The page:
Benjamin West undertook this painting of the Treaty of Paris at the end of the American Revolution. The British delegation refused to pose, so he had to abandon it.
As its colonies and dominions won independence, Britain faced a curious legal problem: How can a sovereign release a subject from subjection? If it passes a law, then implicitly the law might someday be repealed, “revoking” the new state’s freedom. And if Parliament promises never to do this, then it’s denying the power of the British people to change their own laws. The 1931 Statute of Westminster solemnized Britain’s intent never again to legislate for the colonies, but in 1935 Parliament ruled that the statute could in principle be repealed. “This was a world-class cartoon of the child with flypaper on its fingers trying to shake it off,” writes Peter Suber in The Paradox of Self-Amendment. “England was learning that it is paradoxical to command another to be free or even to offer another their freedom as a gift.”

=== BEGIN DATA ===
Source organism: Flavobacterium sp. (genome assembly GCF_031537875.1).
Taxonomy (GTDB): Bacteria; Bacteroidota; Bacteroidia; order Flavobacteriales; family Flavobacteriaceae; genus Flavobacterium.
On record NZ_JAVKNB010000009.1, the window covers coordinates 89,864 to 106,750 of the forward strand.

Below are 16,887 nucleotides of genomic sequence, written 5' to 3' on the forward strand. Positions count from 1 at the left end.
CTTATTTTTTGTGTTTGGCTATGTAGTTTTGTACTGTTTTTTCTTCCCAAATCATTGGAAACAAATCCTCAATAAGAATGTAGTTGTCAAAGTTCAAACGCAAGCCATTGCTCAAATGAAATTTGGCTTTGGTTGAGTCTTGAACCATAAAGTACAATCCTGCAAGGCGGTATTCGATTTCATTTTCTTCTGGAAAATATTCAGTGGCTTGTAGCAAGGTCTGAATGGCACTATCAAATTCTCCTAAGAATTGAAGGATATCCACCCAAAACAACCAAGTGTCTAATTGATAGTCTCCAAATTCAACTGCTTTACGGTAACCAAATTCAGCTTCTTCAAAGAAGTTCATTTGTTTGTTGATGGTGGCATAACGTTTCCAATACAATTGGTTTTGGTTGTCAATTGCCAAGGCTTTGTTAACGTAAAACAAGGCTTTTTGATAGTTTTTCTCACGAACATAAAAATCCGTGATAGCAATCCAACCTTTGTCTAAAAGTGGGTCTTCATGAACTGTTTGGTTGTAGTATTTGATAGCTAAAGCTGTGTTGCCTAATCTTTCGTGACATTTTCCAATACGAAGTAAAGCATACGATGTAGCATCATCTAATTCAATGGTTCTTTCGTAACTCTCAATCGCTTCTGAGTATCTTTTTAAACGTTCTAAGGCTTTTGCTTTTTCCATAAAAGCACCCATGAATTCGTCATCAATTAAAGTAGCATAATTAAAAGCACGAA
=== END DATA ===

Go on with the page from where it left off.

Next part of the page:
In the Philippine Independence Act of 1934, the United States promised that, when a suitable Philippine constitution was ratified, “the United States shall by proclamation withdraw and surrender all right of possession, supervision, jurisdiction, control, or sovereignty then existing and exercised by the United States in and over the territory and people of the Philippine Islands …” But, like Westminster, this is only a statute, and unless Congress can bind itself irrevocably, it might be repealed at any time. Suber writes, “If after a certain time repeal would have no effect on the independence of the former dependent, which is almost certainly the case, then legal formalism cannot explain the source of the independence.”